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College prepares answers in Martinsburg plan

August 14, 2000

College prepares answers in Martinsburg plan



By BOB PARTLOW / Staff Writer, Martinsburg


MARTINSBURG, W.Va. - Shepherd College is preparing answers to more than three dozen detailed questions being asked by state officials who must review or approve the college's plans to move its community and technical college to downtown Martinsburg.

Questions in a 4 1/2 page letter range from the impact of traffic to whether Shepherd is the best choice to provide community and technical college services or "whether it should be delivered collaboratively" with Eastern West Virginia Community and Technical College or other schools.

The letter was written by Cathy Armstrong, chairwoman of the new Interim Governing Board that must approve the move, and John Hoblitzell, chairman of the new Higher Education Policy Commission. The second board will review whether the plan fits with the overall goals and needs of West Virginia's college and university system.

The moving of the community and technical college to the abandoned Blue Ridge Outlet Center has been much in dispute since the July 19 public announcement about its relocation. State Sen. John Unger, D-Berkeley, and other elected officials have called for a more detailed, objective look at the plan, and the alternative sites.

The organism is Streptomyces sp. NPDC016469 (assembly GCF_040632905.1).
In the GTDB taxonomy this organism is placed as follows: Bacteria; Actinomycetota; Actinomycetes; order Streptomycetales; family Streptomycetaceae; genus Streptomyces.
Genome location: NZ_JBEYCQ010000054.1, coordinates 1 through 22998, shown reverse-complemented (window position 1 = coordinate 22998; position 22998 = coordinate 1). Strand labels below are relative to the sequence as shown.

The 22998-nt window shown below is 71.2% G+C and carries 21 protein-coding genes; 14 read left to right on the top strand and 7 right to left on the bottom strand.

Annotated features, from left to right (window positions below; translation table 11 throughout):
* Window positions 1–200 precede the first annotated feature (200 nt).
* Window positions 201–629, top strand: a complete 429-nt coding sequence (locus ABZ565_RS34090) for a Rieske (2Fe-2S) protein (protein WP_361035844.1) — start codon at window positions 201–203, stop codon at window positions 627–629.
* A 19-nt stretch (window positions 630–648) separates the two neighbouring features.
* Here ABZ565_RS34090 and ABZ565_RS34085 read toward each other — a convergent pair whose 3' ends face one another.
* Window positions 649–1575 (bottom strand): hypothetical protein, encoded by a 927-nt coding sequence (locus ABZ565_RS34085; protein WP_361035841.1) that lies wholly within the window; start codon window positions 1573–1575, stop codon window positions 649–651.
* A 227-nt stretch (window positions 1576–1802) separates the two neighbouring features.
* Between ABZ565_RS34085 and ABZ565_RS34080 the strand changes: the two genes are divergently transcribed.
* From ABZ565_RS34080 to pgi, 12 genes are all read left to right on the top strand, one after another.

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"The rules and regulations require a fairly high level of detailed information for making such a transfer," Hoblitzell said of the questions being asked. He noted Shepherd College had already answered many of them in their request to be included on the Aug. 23 agenda of the Interim Governing board.

Hoblitzell said the college is capable of making an informed judgment, although officials have said they prefer to go to Blue Ridge.

"It's not uncommon for institutions to handle these kinds of things themselves" he said.

Shepherd College President David Dunlop said "we will have a response to every issue we can respond to." Some issues, like the exact details of a lease, must await state approval to proceed with the plan. The college already has provided answers to 75-80 percent of the questions, he said.

Dunlop believes the college has done a good job analyzing the issue, examining all possible alternatives and possesses the legal authority and the ability to provide community college services in the Eastern Panhandle.

But, he added, "If the Interim Governing Board feels this is not the time to move, they will tell us, won't they?"

One of the questions raised in the letter is whether Shepherd should focus on its four-year college mission and let someone else handle the two-year program.

Unger said he is pleased the questions are being answered, but wishes a feasibility study would be done to determine the best way to provide the most relevant courses to the most people in the panhandle. He proposed such a study last year, but the governor did not want to do it, he said.

"All this should have been done before the announcement" of going to the Blue Ridge, Unger said.

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